No 37 - 2017

Denmark has eliminated measles
The Brazilian yellow fever outbreak has ended

Denmark has eliminated measles

The Regional Verification Commission (RVC) for Measles and Rubella Elimination in the WHO’s European Region assessed the regional status on elimination of the two conditions at a meeting in Bucharest in June 2017. The assessment was based on reports for 2016 forwarded by 51 of the WHO region’s 53 member states.

The Commission assessed that Denmark now meets the conditions for having eliminated measles. Elimination means that there has been no persistent circulation of measles virus in Denmark for the past 3 years (2014-2016). Elimination does not preclude imported cases with limited further transmission, but the transmission chains must be well-described, and measles virus circulation must be stopped within a maximum of 12 months. Furthermore, the prerequisite to achieving elimination is that the surveillance system is of a high quality and that the MMR vaccination coverage is high.

The elimination of measles was achieved exactly 30 years after the introduction of the MMR vaccine in Denmark in 1987. Elimination is not the same as eradication, and as the disease is highly contagious, it is still important that the MMR vaccination programme maintains a very high coverage until the disease may possibly be completely eradicated. Additionally, as part of the upcoming revision of the notification system, the disease will become notifiable by phone on the mere suspicion of measles.

The Commission has also assessed that rubella occurs endemically in Denmark. This is not because rubella cases have been notified or due to knowledge of rubella virus circulation. Rather, the Commission’s assessment is due to the fact that the disease has not been monitored systematically in the entire population as the duty to notify has so far comprised only pregnant women and congenital rubella syndrome (CRS). There have been no reports of rubella in pregnant women since 2008, and no cases of CRS have been reported since before 1994.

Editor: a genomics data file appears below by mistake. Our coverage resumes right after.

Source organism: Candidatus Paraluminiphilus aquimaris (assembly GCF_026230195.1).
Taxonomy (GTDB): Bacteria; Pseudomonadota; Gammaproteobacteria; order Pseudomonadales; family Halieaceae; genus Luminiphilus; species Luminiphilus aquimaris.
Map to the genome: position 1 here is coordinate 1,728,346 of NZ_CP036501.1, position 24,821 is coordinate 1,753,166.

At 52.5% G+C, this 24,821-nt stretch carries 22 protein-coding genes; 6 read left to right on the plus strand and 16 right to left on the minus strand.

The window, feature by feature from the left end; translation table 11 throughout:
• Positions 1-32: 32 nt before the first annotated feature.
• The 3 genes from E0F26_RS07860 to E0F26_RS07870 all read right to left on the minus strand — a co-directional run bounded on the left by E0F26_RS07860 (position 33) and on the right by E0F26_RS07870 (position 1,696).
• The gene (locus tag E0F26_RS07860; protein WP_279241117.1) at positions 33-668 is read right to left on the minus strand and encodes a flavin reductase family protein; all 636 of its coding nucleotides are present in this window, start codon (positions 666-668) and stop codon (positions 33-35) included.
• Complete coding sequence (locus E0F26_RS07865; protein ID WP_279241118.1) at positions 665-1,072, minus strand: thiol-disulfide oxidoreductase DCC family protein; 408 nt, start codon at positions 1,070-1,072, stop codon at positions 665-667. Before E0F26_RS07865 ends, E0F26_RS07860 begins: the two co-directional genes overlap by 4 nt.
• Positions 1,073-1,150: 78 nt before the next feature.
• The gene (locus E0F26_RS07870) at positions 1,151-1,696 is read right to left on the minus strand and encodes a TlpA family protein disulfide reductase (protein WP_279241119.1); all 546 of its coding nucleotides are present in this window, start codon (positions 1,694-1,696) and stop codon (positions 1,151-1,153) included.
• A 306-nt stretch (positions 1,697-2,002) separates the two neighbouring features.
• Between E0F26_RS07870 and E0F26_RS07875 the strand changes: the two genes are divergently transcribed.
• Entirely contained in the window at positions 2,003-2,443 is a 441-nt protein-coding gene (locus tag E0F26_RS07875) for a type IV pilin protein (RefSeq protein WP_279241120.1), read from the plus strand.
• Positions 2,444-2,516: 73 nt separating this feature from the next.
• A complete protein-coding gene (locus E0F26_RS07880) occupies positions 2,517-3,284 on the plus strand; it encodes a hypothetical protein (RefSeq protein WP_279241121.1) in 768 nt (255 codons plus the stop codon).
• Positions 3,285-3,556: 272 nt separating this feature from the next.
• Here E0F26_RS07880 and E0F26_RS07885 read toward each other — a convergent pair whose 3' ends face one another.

In the pre-elimination phase, it has made good sense to monitor the disease only among those who may suffer serious complications to the infection. Nevertheless, when an attempt is made to eliminate the disease, it is necessary to record all cases of the disease. As part of the upcoming revision of the notification system, rubella will therefore become notifiable for laboratories, and notification by phone will become mandatory already on suspicion of the disease.

Although it cannot be documented formally that rubella virus is not circulating in Denmark, there are several indications that this is, nevertheless, the case. Rubella vaccination has formed part of the vaccination programme in the same period and has enjoyed the same coverage as measles, and the rubella component of the MMR vaccine is even more effective than the measles component.

Furthermore, rubella is less infectious than measles. In theory, this should curb transmission at a slightly lower vaccination coverage (approx. 87%) than the one theoretically needed to stop circulation of measles (95% coverage of 2 MMR vaccines), but rubella transmission should also be stopped at the slightly lower recorded coverage of the MMR vaccination programme, which has now in practice eliminated measles in Denmark. .